DESOTO, TX — Making a difference by pushing issues that can improve the community is Lee Merryman’s job and daily goal. “I am always looking for grants that serve the community,” Lee said. “This is something needed for the community.” Lee moved to the DeSoto Independent School District (ISD) to manage a grant. Two years ago, she became the grant coordinator and wrote a special grant, which started a unique program that has not only improved the community, but is also part of an issue that is affecting the nation.
With the help of Lee and other DeSoto ISD colleagues, the Where I Now Gain Success Dropout Recovery Program (WINGS) was formed. WINGS was created to help young people between the ages of 16 and 25 who have dropped out of a Texas public school finish their coursework and earn their high school diploma. WINGS is not just a program providing education. This is a program where young people can replenish their hopes and dreams.
The goal of the program is to provide students with an opportunity to earn the credits and skills needed for a high school diploma and beyond. Students are allowed to work at their own pace and as their schedules allow. The program offers basic subject classes, as well as computer programs, dual credit, tutoring, job and career fairs, college entrance counseling and financial aid assistance. The center also provides free child care during classes,
Duncanville NOW area transportation, family and substance
abuse counseling and mentoring. Lee had no problem proposing her
grant to the superintendent, teachers and community-based organizations. All were on board. “The community has been behind us, and has been instrumental in our success,” Lee stated. She hired great retired teachers and DeSoto ISD staff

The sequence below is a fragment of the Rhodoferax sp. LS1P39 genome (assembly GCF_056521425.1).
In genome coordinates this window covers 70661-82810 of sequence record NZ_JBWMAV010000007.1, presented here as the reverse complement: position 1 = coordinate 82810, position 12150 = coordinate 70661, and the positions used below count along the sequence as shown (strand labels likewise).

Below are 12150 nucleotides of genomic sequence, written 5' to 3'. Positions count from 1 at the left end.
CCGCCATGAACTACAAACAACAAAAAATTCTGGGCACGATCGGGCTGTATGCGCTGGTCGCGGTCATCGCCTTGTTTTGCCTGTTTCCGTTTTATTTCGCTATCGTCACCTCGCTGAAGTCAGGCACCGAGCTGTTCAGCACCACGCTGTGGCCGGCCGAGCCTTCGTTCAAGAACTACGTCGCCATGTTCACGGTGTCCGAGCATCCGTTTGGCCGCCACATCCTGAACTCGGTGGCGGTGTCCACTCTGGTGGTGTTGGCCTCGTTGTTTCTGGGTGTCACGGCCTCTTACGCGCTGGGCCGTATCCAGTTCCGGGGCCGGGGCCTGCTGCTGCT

to teach and run the programs, including Jane Koch, Kathy Goad and Linda Murphree. “The staff has been fabulous — so excited about the program.
They see the kids work hard and are determined,” Lee shared smiling. “They are committed to the program.”
WINGS received the funding from the Texas Education Agency (TEA) in August 2010 with a $100,000 grant. Since their start-up, the TEA made a visit to the center and nominated it as a model school for state dropout recovery programs. “I was happy to get it done “We want people who care about young people, to encourage them to stay in school, talk about life and help them through problems.”
this quickly,” Lee said. “We are doing so well. They wanted to make us a model school after three weeks.” This is a huge honor for Lee and her staff, as they hope this will draw support and sponsors. Next year, the school will only be funded by donations, sponsors and average daily attendance record funding from the
state government. At the heart of WINGS are its beneficiaries. The students have a variety of backgrounds and reasons for their high school departure, but all have a common goal now to receive their diploma and finish what they started. Many realized it was too difficult without a diploma or felt it was still needed. “These students come back ready to work,” Lee shared. “We have a lot of interesting students — lots of different types of stories.” Lee even shared how one of their students was an actor in Los Angeles and came back home to enroll in WINGS. He turned down a role from a major TV network in order to finish his
Duncanville NOW education.